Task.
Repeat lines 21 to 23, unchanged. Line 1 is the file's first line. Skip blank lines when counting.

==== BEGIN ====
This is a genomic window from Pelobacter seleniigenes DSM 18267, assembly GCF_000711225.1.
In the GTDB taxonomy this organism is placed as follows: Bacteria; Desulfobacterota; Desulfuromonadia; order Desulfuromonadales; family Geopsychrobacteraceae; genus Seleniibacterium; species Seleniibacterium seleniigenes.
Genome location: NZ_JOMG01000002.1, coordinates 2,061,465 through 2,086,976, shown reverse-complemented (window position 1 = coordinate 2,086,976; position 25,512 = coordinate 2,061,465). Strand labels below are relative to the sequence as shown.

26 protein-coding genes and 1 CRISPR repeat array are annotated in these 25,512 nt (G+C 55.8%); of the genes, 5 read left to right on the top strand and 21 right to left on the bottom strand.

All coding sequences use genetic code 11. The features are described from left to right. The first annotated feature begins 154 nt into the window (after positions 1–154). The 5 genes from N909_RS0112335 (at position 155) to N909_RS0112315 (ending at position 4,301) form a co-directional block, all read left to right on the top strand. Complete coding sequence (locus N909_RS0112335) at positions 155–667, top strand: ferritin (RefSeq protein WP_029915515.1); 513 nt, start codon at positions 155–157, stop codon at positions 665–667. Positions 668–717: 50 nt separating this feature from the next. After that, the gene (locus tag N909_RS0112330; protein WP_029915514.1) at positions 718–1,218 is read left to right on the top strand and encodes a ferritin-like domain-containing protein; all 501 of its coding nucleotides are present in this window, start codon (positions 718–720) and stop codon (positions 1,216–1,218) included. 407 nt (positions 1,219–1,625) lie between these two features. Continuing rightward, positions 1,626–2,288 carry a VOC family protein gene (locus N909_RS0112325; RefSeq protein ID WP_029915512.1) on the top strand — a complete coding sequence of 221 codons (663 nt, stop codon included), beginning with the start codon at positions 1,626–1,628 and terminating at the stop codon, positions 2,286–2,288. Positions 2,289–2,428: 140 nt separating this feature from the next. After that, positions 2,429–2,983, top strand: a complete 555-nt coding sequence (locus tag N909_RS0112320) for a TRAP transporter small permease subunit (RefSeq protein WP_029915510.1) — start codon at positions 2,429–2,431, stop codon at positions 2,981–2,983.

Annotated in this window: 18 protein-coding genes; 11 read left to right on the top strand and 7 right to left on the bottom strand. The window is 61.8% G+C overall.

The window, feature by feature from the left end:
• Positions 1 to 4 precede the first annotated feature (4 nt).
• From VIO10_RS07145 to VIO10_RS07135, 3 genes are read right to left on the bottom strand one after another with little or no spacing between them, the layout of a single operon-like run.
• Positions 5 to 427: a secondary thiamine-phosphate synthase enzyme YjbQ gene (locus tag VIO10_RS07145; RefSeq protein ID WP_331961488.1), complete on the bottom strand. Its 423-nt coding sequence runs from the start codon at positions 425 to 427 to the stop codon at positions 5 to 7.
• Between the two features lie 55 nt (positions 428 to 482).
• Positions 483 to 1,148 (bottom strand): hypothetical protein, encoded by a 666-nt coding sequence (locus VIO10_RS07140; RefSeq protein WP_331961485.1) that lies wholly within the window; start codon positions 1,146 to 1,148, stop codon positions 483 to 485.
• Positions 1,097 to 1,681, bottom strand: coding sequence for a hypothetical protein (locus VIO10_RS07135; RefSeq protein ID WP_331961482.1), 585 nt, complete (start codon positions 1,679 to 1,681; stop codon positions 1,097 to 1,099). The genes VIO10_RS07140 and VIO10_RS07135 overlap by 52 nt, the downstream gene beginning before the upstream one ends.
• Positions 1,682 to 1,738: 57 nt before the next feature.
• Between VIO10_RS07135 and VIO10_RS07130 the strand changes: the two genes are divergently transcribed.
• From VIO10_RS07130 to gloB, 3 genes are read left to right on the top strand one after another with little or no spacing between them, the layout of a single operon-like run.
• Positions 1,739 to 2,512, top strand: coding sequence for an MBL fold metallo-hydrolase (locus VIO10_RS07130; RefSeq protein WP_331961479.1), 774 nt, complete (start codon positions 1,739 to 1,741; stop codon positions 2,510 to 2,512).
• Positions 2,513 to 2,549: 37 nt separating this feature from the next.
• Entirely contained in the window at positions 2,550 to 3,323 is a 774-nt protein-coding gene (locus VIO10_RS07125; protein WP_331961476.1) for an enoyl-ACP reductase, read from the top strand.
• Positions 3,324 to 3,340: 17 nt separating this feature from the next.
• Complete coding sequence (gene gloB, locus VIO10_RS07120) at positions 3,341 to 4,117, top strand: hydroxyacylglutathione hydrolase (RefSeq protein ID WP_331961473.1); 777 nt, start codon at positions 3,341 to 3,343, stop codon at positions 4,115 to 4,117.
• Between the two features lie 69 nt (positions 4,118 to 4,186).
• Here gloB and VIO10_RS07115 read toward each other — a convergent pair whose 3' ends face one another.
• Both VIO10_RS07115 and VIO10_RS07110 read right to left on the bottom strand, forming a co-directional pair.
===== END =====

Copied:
• Complete coding sequence (gene gloB, locus VIO10_RS07120) at positions 3,341 to 4,117, top strand: hydroxyacylglutathione hydrolase (RefSeq protein ID WP_331961473.1); 777 nt, start codon at positions 3,341 to 3,343, stop codon at positions 4,115 to 4,117.
• Between the two features lie 69 nt (positions 4,118 to 4,186).
• Here gloB and VIO10_RS07115 read toward each other — a convergent pair whose 3' ends face one another.